Wednesday, June 04, 2008

Grid Lock

A month ago, I posted an article about sweeping systemic weaknesses in the U.S. electrical power grid. Sure enough, gridlock is beginning to take its toll as folks seek to bring alternative power sources online;
Thousands of wind turbines in the US are sitting idle or failing to meet their full generating capacity because of a shortage of power lines able to transmit their electricity to the rest of the grid.

The issue of transmission capacity will be high up the agenda as 10,000 wind power industry executives descend this week on Houston, Texas, where the shortage of power lines is hampering the state's alternative energy plans. The problem is particularly acute in Texas because of the speed with which it has grown its wind power industry, two years ago surpassing California as the state with the most capacity. The solutions devised in Texas could form a model for the future of the industry in the US and elsewhere, as energy companies look beyond fossil fuels for cheaper and greener sources of power.
and, as folks flee the rising costs of heating fuel and try to get their home heating needs met by power off the grid;
An emerging issue around the world and perhaps here soon is that people are switching to electric heat in response to higher heating fuel prices or actual shortages. An overload of the grid leads to "load shedding" or a complete shutdown. Rolling blackouts are the daily fare in many countries already (South Africa, Zimbabwe, Nigeria, China, India, Albania, Argentina, Tajikistan, etc etc). Lack of reliable electricity already has had devastating consequences to the economy in those countries. E.g., in South Africa many mines and coal-to-liquid fuel plants had to shut down, inoperable traffic lights snarl traffic, farmers cannot irrigate their fields nor ventilate stored harvests, and dairy farmers cannot milk their cows.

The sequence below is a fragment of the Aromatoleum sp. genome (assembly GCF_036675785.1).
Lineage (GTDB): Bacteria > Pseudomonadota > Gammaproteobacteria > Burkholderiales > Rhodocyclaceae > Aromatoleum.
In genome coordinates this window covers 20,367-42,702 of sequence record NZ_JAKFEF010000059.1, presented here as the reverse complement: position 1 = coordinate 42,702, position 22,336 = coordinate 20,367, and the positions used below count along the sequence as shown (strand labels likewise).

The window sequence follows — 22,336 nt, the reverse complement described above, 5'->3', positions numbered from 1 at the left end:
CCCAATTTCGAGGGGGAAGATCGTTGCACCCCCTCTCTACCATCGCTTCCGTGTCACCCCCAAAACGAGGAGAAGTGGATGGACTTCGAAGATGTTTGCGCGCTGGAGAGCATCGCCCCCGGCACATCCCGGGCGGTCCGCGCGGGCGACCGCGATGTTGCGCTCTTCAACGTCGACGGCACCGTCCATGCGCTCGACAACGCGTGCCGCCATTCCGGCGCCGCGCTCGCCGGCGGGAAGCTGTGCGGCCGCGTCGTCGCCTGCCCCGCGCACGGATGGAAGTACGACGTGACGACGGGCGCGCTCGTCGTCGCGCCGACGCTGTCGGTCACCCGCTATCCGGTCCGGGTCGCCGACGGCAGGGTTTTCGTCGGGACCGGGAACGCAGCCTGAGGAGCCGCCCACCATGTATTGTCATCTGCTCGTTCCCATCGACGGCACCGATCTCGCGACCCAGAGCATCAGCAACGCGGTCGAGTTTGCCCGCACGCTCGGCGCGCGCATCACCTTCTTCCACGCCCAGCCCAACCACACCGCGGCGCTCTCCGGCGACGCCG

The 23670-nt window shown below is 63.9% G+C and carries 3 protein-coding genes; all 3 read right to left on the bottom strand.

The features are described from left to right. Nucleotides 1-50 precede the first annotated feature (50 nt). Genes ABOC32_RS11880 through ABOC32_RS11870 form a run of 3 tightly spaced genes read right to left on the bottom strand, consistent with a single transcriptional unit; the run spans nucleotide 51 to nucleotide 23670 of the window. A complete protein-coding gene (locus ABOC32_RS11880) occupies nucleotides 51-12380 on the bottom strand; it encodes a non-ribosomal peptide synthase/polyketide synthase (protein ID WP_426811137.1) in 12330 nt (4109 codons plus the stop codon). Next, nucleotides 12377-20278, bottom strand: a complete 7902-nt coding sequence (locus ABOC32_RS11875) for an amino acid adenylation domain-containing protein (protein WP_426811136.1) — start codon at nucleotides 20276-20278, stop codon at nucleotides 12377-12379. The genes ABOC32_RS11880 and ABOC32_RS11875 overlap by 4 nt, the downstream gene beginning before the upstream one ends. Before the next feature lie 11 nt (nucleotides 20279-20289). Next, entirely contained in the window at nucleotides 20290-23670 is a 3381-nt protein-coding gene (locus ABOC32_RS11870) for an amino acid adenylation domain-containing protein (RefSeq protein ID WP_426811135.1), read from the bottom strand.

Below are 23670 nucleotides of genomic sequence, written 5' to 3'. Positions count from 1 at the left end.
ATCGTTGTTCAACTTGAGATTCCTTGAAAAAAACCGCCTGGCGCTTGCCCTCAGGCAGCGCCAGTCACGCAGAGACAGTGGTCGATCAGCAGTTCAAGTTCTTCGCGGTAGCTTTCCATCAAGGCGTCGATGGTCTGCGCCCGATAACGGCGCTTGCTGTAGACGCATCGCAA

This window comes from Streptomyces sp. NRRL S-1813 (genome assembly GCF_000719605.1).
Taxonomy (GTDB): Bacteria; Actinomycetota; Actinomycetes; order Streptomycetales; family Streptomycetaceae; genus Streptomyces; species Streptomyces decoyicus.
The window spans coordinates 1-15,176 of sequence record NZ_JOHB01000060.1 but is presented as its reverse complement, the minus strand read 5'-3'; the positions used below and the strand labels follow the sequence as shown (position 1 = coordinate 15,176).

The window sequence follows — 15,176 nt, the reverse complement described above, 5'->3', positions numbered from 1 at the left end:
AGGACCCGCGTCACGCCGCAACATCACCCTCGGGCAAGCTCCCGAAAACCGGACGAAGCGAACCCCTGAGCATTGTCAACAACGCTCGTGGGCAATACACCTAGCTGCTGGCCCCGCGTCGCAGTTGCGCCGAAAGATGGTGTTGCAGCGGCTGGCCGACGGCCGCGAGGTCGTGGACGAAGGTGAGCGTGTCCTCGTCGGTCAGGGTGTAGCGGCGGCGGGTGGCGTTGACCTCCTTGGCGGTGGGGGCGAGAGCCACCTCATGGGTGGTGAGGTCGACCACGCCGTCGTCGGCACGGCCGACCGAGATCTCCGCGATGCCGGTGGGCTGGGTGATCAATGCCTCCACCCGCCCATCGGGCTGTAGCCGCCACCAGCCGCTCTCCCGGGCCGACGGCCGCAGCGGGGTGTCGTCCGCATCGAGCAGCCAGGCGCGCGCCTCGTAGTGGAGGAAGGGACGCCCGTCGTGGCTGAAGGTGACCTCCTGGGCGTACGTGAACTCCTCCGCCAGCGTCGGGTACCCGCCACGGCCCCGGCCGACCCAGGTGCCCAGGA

Here in Vermont the current fixed low price for electricity is actually no more expensive (per delivered BTU) than the current prices of propane and heating oil (but not natural gas, yet). Check out the state's fuel price report - the per-btu chart is in the PDF report linked from there. Also, while many are pondering how to afford a fuel delivery, everybody can "buy" electricity on credit, and are not quickly disconnected if they put off paying the bill. If too many people plug in electric heaters during a cold snap, this may cause a bigger problem. If blackouts result, most people would lose their heating altogether: only those with wood stoves or generators would retain heating.
We're not even talking about the hybrid hypercars yet that will get 100 plus MPG and need to be plugged in at night to recharge, instead, we're talking about meeting existing basic needs, and, trying to bring renewable power sources online. Seems to me that a $50-100 Trillion infrastructure re-investment needs to be directed toward the power grid. Hmm.., wonder where that money's gonna come from?